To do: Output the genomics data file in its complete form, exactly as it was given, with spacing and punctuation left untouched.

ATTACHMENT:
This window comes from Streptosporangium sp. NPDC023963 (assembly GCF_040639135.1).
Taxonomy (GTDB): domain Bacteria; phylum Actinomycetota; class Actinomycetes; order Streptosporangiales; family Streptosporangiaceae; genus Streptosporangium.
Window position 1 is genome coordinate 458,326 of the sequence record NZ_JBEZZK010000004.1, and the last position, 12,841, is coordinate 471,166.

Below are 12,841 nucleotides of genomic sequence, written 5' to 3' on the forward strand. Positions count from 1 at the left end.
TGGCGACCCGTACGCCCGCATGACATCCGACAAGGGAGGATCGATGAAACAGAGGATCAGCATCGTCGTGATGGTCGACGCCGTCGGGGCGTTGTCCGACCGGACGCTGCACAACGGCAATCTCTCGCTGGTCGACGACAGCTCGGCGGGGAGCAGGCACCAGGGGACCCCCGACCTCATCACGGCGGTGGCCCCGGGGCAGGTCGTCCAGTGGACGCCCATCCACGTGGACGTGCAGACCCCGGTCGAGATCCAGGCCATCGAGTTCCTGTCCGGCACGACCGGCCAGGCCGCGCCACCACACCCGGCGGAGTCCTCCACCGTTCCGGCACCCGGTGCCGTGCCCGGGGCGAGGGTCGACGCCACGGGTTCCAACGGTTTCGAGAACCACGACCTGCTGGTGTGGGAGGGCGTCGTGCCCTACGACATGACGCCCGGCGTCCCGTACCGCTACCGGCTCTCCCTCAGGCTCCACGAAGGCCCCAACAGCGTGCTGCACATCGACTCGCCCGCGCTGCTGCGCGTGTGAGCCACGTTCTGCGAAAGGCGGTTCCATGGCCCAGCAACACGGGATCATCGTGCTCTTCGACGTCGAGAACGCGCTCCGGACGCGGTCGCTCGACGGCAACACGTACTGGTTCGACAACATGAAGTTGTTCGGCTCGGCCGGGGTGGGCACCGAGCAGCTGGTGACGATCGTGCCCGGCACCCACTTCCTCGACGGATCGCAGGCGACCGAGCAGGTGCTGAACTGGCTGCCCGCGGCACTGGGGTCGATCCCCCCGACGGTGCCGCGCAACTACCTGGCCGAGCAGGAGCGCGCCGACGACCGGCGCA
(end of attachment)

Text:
This window comes from Streptosporangium sp. NPDC023963 (assembly GCF_040639135.1).
Taxonomy (GTDB): domain Bacteria; phylum Actinomycetota; class Actinomycetes; order Streptosporangiales; family Streptosporangiaceae; genus Streptosporangium.
Window position 1 is genome coordinate 458,326 of the sequence record NZ_JBEZZK010000004.1, and the last position, 12,841, is coordinate 471,166.

Below are 12,841 nucleotides of genomic sequence, written 5' to 3' on the forward strand. Positions count from 1 at the left end.
TGGCGACCCGTACGCCCGCATGACATCCGACAAGGGAGGATCGATGAAACAGAGGATCAGCATCGTCGTGATGGTCGACGCCGTCGGGGCGTTGTCCGACCGGACGCTGCACAACGGCAATCTCTCGCTGGTCGACGACAGCTCGGCGGGGAGCAGGCACCAGGGGACCCCCGACCTCATCACGGCGGTGGCCCCGGGGCAGGTCGTCCAGTGGACGCCCATCCACGTGGACGTGCAGACCCCGGTCGAGATCCAGGCCATCGAGTTCCTGTCCGGCACGACCGGCCAGGCCGCGCCACCACACCCGGCGGAGTCCTCCACCGTTCCGGCACCCGGTGCCGTGCCCGGGGCGAGGGTCGACGCCACGGGTTCCAACGGTTTCGAGAACCACGACCTGCTGGTGTGGGAGGGCGTCGTGCCCTACGACATGACGCCCGGCGTCCCGTACCGCTACCGGCTCTCCCTCAGGCTCCACGAAGGCCCCAACAGCGTGCTGCACATCGACTCGCCCGCGCTGCTGCGCGTGTGAGCCACGTTCTGCGAAAGGCGGTTCCATGGCCCAGCAACACGGGATCATCGTGCTCTTCGACGTCGAGAACGCGCTCCGGACGCGGTCGCTCGACGGCAACACGTACTGGTTCGACAACATGAAGTTGTTCGGCTCGGCCGGGGTGGGCACCGAGCAGCTGGTGACGATCGTGCCCGGCACCCACTTCCTCGACGGATCGCAGGCGACCGAGCAGGTGCTGAACTGGCTGCCCGCGGCACTGGGGTCGATCCCCCCGACGGTGCCGCGCAACTACCTGGCCGAGCAGGAGCGCGCCGACGACCGGCGCA